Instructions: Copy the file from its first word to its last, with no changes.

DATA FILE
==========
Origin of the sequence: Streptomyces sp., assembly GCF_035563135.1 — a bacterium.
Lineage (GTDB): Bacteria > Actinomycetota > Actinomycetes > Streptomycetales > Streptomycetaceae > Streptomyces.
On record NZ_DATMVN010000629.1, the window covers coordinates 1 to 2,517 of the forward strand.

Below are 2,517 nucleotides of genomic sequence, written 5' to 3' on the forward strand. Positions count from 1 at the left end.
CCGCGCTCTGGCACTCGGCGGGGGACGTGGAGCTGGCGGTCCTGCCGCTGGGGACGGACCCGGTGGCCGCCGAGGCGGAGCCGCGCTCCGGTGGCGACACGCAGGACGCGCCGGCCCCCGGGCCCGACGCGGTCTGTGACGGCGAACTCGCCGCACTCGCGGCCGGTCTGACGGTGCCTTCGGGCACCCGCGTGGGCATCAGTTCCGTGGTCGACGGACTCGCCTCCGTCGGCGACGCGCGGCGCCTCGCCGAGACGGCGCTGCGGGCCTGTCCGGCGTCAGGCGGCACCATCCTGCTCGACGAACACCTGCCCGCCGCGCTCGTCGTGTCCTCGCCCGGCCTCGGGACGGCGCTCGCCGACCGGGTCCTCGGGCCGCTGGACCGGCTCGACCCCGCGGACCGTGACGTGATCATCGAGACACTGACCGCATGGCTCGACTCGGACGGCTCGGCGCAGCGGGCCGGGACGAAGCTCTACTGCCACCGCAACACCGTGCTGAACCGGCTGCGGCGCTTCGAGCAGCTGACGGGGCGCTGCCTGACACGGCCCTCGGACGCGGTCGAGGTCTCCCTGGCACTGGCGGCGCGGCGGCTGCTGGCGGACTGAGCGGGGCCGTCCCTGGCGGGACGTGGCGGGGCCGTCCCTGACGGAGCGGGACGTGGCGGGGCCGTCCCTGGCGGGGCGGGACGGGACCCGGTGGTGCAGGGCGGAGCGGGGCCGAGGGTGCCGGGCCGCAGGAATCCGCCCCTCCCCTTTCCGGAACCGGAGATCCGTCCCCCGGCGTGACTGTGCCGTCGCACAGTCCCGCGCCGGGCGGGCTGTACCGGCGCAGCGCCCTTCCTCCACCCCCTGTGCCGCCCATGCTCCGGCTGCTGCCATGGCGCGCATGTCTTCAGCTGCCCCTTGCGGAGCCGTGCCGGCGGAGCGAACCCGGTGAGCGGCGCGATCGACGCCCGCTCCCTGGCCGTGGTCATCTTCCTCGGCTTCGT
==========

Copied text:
Origin of the sequence: Streptomyces sp., assembly GCF_035563135.1 — a bacterium.
Lineage (GTDB): Bacteria > Actinomycetota > Actinomycetes > Streptomycetales > Streptomycetaceae > Streptomyces.
On record NZ_DATMVN010000629.1, the window covers coordinates 1 to 2,517 of the forward strand.

Below are 2,517 nucleotides of genomic sequence, written 5' to 3' on the forward strand. Positions count from 1 at the left end.
CCGCGCTCTGGCACTCGGCGGGGGACGTGGAGCTGGCGGTCCTGCCGCTGGGGACGGACCCGGTGGCCGCCGAGGCGGAGCCGCGCTCCGGTGGCGACACGCAGGACGCGCCGGCCCCCGGGCCCGACGCGGTCTGTGACGGCGAACTCGCCGCACTCGCGGCCGGTCTGACGGTGCCTTCGGGCACCCGCGTGGGCATCAGTTCCGTGGTCGACGGACTCGCCTCCGTCGGCGACGCGCGGCGCCTCGCCGAGACGGCGCTGCGGGCCTGTCCGGCGTCAGGCGGCACCATCCTGCTCGACGAACACCTGCCCGCCGCGCTCGTCGTGTCCTCGCCCGGCCTCGGGACGGCGCTCGCCGACCGGGTCCTCGGGCCGCTGGACCGGCTCGACCCCGCGGACCGTGACGTGATCATCGAGACACTGACCGCATGGCTCGACTCGGACGGCTCGGCGCAGCGGGCCGGGACGAAGCTCTACTGCCACCGCAACACCGTGCTGAACCGGCTGCGGCGCTTCGAGCAGCTGACGGGGCGCTGCCTGACACGGCCCTCGGACGCGGTCGAGGTCTCCCTGGCACTGGCGGCGCGGCGGCTGCTGGCGGACTGAGCGGGGCCGTCCCTGGCGGGACGTGGCGGGGCCGTCCCTGACGGAGCGGGACGTGGCGGGGCCGTCCCTGGCGGGGCGGGACGGGACCCGGTGGTGCAGGGCGGAGCGGGGCCGAGGGTGCCGGGCCGCAGGAATCCGCCCCTCCCCTTTCCGGAACCGGAGATCCGTCCCCCGGCGTGACTGTGCCGTCGCACAGTCCCGCGCCGGGCGGGCTGTACCGGCGCAGCGCCCTTCCTCCACCCCCTGTGCCGCCCATGCTCCGGCTGCTGCCATGGCGCGCATGTCTTCAGCTGCCCCTTGCGGAGCCGTGCCGGCGGAGCGAACCCGGTGAGCGGCGCGATCGACGCCCGCTCCCTGGCCGTGGTCATCTTCCTCGGCTTCGT